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Date Permissions Signed


Date of Award

Fall 2021

Document Type

Masters Thesis

Department or Program Affiliation


Degree Name

Master of Arts (MA)



First Advisor

Koetje, Todd A.

Second Advisor

Campbell, Sarah K.

Third Advisor

Boxberger, Daniel L., 1950-


The bow and arrow is thought to have had a major impact on the introduction of social stratification in the Salish Sea region through increased use of individual hunting, mirroring similar patterns from other parts of North America, as well as being introduced in the Salish Sea region roughly contemporaneously with a period of increased intergroup violence. While the bow and arrow may primarily have been used as a tool for hunting, it was fully capable of being used as a weapon in intergroup and interpersonal conflict. Many of the features that made it a more effective individual hunting tool over the thrown spear or dart also making it a more efficient weapon against human targets. Given this, the introduction of the bow and arrow to the Salish Sea region had the potential to increase the violence and intensity of intergroup conflict in the Salish Sea region. In a prolonged period of low intensity conflict, the defensibility of a given location from attack would be an important factor in the choice to build at said location. I hypothesized that if the introduction of the bow and arrow to the Salish Sea region was a contributing factor to a period of escalating interpersonal and intergroup conflict, then it could be possible that villages would be built in more and more defensible locations the more prominent the use of the bow and arrow was in the region.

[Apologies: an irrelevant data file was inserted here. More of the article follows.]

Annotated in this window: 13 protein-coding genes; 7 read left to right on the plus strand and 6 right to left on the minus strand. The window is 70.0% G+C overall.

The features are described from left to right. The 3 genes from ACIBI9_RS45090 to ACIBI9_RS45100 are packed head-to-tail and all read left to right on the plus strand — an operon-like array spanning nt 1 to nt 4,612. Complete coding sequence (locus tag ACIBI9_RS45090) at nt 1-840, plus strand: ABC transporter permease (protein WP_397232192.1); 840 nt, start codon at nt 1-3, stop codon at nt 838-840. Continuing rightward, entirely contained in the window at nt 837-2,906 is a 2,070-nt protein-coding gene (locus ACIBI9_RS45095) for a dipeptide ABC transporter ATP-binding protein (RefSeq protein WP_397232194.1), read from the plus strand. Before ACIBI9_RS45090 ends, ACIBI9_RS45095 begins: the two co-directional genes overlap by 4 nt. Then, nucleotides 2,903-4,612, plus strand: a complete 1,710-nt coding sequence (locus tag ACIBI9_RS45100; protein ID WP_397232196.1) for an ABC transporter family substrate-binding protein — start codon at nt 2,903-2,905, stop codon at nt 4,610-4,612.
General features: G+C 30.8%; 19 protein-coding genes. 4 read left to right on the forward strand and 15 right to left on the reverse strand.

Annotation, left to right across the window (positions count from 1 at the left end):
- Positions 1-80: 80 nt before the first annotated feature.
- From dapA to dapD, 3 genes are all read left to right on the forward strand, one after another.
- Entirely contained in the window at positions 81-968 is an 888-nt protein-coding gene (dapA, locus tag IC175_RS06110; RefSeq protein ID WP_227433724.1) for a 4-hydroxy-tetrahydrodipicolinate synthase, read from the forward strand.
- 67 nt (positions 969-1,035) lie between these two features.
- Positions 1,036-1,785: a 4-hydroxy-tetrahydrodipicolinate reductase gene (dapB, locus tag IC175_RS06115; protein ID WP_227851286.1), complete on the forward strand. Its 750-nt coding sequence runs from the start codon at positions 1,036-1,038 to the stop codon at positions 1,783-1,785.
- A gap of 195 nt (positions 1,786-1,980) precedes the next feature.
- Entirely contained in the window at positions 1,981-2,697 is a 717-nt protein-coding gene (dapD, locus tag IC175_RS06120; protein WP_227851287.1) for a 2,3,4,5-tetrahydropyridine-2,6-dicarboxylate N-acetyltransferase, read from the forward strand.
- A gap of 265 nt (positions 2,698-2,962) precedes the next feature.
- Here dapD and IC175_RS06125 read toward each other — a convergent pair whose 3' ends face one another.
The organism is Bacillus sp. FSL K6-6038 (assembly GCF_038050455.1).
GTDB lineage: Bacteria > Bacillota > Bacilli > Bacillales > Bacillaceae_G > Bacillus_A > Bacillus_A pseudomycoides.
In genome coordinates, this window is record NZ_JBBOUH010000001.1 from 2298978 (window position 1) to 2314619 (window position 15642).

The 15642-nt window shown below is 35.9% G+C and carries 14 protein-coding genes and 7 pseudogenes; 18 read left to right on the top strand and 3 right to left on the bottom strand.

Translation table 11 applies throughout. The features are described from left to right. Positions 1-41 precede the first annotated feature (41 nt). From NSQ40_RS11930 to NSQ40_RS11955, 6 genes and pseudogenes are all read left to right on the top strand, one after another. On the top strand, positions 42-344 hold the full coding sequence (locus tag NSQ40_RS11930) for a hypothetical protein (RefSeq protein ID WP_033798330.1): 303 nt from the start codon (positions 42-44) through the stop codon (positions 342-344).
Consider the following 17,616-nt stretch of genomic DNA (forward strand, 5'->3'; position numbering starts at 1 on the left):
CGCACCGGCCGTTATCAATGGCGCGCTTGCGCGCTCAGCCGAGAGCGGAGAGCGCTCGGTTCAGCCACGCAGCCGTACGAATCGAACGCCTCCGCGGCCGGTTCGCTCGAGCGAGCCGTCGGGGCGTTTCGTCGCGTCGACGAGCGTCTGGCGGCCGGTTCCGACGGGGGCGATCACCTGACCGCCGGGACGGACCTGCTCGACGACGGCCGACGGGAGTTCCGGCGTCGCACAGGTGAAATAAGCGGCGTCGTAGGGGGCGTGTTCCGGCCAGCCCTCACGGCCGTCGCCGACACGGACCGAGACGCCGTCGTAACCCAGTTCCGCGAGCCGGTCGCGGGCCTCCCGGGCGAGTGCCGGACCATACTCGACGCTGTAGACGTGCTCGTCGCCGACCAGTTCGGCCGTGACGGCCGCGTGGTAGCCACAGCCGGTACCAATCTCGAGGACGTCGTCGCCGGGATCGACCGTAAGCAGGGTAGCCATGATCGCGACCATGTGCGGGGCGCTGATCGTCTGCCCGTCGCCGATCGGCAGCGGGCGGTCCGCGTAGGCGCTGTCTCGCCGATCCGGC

Conflict, Projectile Points, Defensibility, Salish Sea Region, Warfare


Western Washington University

OCLC Number


Subject – LCSH

Bow and arrow--Salish Sea (B.C. and Wash.); Hunting--Salish Sea (B.C. and Wash.); Intergroup relations--Salish Sea (B.C. and Wash.)

Geographic Coverage

Salish Sea (B.C. and Wash.)




masters theses




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